“This is a special place,” she said, her voice honey-soft. “My dad used to bring me here when I was a little girl. In fact, we came the day before he died.” The words caught in her throat, but she went on. “He said a person’s soul could truly be at peace here.”
I nodded. Peace and I had never been on good terms with each other, but the sentiment sounded right...at least for others.
“It’ll get cold tonight,” she said, scooting closer. I flinched, knowing I’d infect her, but I was as rooted to the spot as the trees surrounding the pond. “It’s okay,” she said, noticing my discomfort. “I know we don’t really know each other, but you seem nice enough, and if you don’t mind, I need to be close to someone right now.”
“I don’t mind,” I said.
How long does it take to love someone? Not long I think. I reached to brush a lock of blonde hair from her face. She withdrew, hung her head, and folded her hands in her lap.
“I’m sorry, I didn’t mean....” What was I thinking?
She shrugged -- her cotton dress with yellow flowers hardly moved. I’d bet she didn’t weigh more than ninety pounds, "dripping wet" as they say. “It’s not you. It’s just that -- I’m dying. Cancer.” She looked up and gave me a twisted little grin as she twirled a bony finger through her hair. “This isn’t even mine.”
I said, “We all die.”
As soon as I said it, I realized it was insensitive, but I certainly knew about death; it was my own constant companion, even if in truth, I was more like its brother than its victim.
“Not the same way though,” she said, ignoring my brusqueness. “Even the terrible plague doesn’t make people wait on death’s door; their misery is over in a few days.” A tear crept out of a sunken eye. “It’s the waiting that’s so hard. You try everything you can to prolong your life -- I’m only twenty-six -- but you can’t, not really, no matter what the doctors do.”
“Everyone suffers,” I offered, hopefully sounding more sympathetic this time. “Sometimes you don’t have a choice, you just learn to accept it and move on.”
That, certainly had been my mantra ever since I became infected.
“There are always choices,” she replied, turning her eyes toward the pond once more. At first, her words seemed innocent enough, but then, I understood what she was really saying. She wanted to end her life and in a place that meant so much to her.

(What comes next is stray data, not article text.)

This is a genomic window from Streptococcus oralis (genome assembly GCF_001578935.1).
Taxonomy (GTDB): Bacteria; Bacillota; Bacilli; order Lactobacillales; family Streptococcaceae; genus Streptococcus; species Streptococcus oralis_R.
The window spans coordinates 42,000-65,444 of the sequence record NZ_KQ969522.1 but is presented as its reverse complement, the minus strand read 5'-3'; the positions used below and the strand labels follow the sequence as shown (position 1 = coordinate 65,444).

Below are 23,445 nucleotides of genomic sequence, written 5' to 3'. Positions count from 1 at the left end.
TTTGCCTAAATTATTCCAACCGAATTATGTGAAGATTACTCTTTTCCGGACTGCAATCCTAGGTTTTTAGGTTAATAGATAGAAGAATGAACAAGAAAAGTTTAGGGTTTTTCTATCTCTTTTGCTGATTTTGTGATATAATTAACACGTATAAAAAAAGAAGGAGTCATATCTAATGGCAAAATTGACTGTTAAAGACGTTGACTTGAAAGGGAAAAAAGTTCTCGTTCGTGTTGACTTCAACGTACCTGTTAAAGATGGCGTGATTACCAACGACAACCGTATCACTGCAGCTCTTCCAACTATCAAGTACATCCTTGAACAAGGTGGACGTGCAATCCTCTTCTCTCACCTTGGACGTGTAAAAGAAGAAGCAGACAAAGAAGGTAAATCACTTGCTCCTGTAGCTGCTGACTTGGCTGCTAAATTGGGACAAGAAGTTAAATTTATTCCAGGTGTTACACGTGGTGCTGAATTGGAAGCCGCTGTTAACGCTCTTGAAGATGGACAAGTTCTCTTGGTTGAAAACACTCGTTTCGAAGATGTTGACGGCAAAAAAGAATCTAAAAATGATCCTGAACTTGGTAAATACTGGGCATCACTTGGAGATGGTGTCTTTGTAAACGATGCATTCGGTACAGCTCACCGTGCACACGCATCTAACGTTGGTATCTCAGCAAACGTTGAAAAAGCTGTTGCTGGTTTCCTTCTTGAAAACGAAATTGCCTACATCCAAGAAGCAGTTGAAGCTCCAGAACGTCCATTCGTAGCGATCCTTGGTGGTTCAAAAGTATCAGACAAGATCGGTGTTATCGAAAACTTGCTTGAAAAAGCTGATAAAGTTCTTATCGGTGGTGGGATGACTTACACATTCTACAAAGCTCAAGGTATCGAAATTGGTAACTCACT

“Why would you do that?” I asked.
She knew exactly what I meant. “Because, it’s not fair. My sisters are run ragged caring for me, the look in my mother’s eyes is too sad to bear, and my grandparents just took out a second mortgage to help with medical expenses.” Her voice railed against the injustice. “I’m hurting everyone who loves me. It...it would just be better for everyone if I wasn’t here.”
For all the misery I’d caused in my travels, the idea of voluntarily stepping into the abyss to stop it never crossed my mind. But then, no one had ever cared about me the way her family did her.
She sighed. “I just hope I have the strength go through with it.”
We sat quietly again as the sun sank below the horizon -- long shadows growing into night. Most people had left the park, and the evening pond residents had emerged: frogs croaked in the gathering darkness, fireflies signaled in the dusk, and crickets strummed their mating songs. In the beauty of that evening orchestration, the truth of what she said struck me: Sometimes absence is a blessing.
“Would it help if I went with you?” I asked.
“Seriously?” she replied.
“There’s nothing here for me either. I think you know that.”
A tear slipped down her hollow cheek. “I do.”
Putting her hand in mine, I pulled her off the rapidly damping grass. Together we walked into the shallows and then on into the depths. We didn’t speak; we didn’t waver; we just held hands. I realized, as I felt the cool water closing over my head, I didn’t know her name or she mine, but, it didn’t matter. It only mattered that someone had shared a part of their life with me.
A beautiful part.